Spring break is over (at least for us), and work-at-home moms may be anxious to get back to work, but kids, on the other hand, aren't.
Whenever there's an extended school holiday, like Christmas or winter break, it takes some adjusting to get everyone back into the school routine. But after spring break, it is even more difficult to get muster enthusiasm for school.
Spring fever is even more contagious than all those colds and coughs the kids were catching all winter! But there are still around two to three months left, so don't let the kids slide into summer.
Go back to school after spring break as if it were "back-to-school" time. Look at it as another fresh start. The last months of school are often filled with fun events like field trips or field day, so talk them up can get kids excited for school.
Get your school morning routine back on track. Have the kids clean out their backpacks and buy them new school supplies if needed. Be sure the school clothes still fit. (I know it's annoying to buy new clothes now when they may not fit again in September but not as annoying as it is for kids to wear shoes that are too small!)
In our household, the TV and electronics rules pretty much went out the window during spring break, and the kids were getting way too much screen time. Even before break, homework procrastination was rampant, and no one was making their own lunch anymore.
So, yesterday day the kids came home to a rules refresher that puts the brakes on screen time and discourages excess procrastination (I hope). Because it was such a beautiful spring day, we took a walk in the park before homework in a little Mom-sanctioned procrastination. And, well, it was pretty tough for them to muster up many complaints about the new routine in the warm spring sunshine.
So you've got an entrepreneurial spirit, and you're thinking you can forgo the grind of the 9-to-5 office life (possibly along with its perks of medical benefits and a regular pay check) to work for yourself and spend more time with the kids. And perhaps you're not quite ready to invest your life savings in a home business venture. What are some careers where you can use the experience and expertise to build a career freelancing freelance from home?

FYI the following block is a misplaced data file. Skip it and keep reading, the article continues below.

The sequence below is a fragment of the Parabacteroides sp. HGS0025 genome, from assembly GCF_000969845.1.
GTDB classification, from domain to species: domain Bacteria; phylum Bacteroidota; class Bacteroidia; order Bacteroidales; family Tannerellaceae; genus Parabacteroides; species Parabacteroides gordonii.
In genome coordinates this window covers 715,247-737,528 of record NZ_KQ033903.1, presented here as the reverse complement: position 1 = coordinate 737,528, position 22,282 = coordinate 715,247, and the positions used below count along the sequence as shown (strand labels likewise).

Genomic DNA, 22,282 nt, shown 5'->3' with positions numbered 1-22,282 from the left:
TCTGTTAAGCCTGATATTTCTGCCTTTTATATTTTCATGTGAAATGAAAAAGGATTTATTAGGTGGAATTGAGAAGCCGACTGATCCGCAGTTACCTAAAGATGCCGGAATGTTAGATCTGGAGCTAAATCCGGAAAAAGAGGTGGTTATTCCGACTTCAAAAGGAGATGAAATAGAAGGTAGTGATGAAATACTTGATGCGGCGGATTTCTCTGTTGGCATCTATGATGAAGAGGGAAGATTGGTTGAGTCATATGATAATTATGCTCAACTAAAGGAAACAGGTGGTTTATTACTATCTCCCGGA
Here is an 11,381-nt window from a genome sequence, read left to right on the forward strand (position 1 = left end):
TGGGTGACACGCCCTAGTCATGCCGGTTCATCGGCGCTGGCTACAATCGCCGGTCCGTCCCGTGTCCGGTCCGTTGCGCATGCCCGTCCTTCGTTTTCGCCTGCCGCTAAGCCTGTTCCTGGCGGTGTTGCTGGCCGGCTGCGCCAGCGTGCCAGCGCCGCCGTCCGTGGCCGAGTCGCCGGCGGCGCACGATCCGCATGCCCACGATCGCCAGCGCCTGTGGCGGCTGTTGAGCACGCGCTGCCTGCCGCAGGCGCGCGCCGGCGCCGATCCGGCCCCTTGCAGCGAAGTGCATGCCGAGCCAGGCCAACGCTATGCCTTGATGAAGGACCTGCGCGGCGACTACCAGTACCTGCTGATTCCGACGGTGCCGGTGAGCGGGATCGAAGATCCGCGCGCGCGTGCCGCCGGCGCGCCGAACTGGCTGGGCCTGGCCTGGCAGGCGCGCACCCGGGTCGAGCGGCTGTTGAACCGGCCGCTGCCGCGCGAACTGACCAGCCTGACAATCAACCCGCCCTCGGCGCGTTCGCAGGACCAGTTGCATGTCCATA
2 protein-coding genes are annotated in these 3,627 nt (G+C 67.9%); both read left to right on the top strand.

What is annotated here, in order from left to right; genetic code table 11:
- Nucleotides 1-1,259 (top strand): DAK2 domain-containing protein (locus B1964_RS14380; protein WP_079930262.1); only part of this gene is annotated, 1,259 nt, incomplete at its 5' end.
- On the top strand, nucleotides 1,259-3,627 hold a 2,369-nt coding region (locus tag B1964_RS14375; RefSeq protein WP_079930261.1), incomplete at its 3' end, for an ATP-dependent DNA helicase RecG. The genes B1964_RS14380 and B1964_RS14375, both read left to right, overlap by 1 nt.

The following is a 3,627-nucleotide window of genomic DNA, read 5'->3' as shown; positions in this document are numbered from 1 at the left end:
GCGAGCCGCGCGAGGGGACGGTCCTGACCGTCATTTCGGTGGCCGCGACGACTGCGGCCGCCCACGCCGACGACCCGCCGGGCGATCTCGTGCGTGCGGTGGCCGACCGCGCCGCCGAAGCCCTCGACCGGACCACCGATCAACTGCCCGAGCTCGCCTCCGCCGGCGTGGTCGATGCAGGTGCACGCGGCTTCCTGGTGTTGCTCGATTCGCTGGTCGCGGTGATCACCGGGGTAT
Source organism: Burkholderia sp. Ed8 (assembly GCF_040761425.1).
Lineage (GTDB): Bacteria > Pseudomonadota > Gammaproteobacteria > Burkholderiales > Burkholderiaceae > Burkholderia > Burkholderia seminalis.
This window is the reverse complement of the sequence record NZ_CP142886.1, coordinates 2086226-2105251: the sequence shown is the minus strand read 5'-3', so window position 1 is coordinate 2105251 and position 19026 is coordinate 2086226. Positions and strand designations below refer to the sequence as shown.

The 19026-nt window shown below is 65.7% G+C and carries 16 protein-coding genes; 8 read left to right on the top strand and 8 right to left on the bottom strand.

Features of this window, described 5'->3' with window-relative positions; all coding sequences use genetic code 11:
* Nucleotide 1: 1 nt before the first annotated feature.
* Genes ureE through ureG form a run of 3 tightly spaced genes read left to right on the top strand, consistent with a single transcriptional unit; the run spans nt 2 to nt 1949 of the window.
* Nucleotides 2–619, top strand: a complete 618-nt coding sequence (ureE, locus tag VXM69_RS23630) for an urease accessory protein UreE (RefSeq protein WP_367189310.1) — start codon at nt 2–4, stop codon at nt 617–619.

These four WAH occupations can be traditional employment, but when done from home they tend to done by typically independent contractors or freelancers.
Laureen Miles Brunelli
Search the Internet for telecommuting companies, and you'll get lots of results. But few of those results really shed much light on what makes a telecommuting company. So I wanted to make a list that would.
It wasn't easy because companies don't always like to advertise their telecommuting policies. Perhaps, this is to avoid a flood of resumes, or maybe it's because telecommuting is allowed in some positions and not others or maybe companies are supportive of jobs but not hiring. (Appearing on the list does not mean that these companies are necessarily hiring at this time. The list has links to the companies' jobs databases; carefully search them to find positions that match your skills before contacting a company.)
I already have a list of more than 200 companies with work-at-home opportunities, but many of the companies on this list only have jobs in specific divisions. However, the major corporations I highlight are more than just "telecommute friendly." They have a proven track record of using a remote workforce across multiple divisions within the company.
See who is on my list of telecommuting companies.
Summer vacation lasts only three months or less, but parents can spend more than that amount of time planning for their kids' summer vacation.
Setting up summer child care is always tricky because you are likely planning around a schedule that is full of vacation dates and deadlines--all while hoping to add some summer fun into your kids' days. For work-at-home moms, you'll need a full repertoire of everyday summer activities too.
More on Planning for Summer: